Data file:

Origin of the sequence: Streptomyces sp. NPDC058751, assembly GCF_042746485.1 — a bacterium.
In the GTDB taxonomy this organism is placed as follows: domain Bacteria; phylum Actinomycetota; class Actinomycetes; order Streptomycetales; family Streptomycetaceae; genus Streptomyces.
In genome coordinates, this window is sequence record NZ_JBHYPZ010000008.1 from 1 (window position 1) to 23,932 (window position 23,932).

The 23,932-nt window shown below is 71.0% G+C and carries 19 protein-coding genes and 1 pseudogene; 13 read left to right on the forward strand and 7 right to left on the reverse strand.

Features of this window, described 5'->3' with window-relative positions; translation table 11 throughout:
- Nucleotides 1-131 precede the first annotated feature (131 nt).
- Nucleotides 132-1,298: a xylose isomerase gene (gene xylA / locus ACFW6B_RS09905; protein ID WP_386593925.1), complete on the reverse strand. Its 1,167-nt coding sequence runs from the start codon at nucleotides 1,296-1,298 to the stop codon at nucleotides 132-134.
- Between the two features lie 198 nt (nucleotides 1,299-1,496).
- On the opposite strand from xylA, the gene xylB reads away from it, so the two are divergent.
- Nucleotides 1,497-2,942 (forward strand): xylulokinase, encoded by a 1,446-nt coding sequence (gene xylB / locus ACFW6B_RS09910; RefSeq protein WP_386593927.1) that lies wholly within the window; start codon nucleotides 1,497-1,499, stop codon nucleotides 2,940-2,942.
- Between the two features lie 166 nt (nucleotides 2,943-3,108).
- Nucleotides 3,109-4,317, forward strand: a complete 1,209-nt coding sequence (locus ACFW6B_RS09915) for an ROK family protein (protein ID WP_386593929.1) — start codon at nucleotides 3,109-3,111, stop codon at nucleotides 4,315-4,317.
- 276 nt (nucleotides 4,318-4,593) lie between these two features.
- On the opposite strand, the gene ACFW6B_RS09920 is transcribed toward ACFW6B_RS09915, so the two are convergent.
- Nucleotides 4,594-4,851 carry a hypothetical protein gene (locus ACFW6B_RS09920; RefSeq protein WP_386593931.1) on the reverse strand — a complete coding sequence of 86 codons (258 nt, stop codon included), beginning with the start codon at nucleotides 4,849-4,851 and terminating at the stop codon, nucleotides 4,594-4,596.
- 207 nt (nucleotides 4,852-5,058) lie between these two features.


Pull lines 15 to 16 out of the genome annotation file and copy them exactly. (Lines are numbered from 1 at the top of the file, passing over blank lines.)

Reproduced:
- Nucleotides 4,594-4,851 carry a hypothetical protein gene (locus ACFW6B_RS09920; RefSeq protein WP_386593931.1) on the reverse strand — a complete coding sequence of 86 codons (258 nt, stop codon included), beginning with the start codon at nucleotides 4,849-4,851 and terminating at the stop codon, nucleotides 4,594-4,596.
- 207 nt (nucleotides 4,852-5,058) lie between these two features.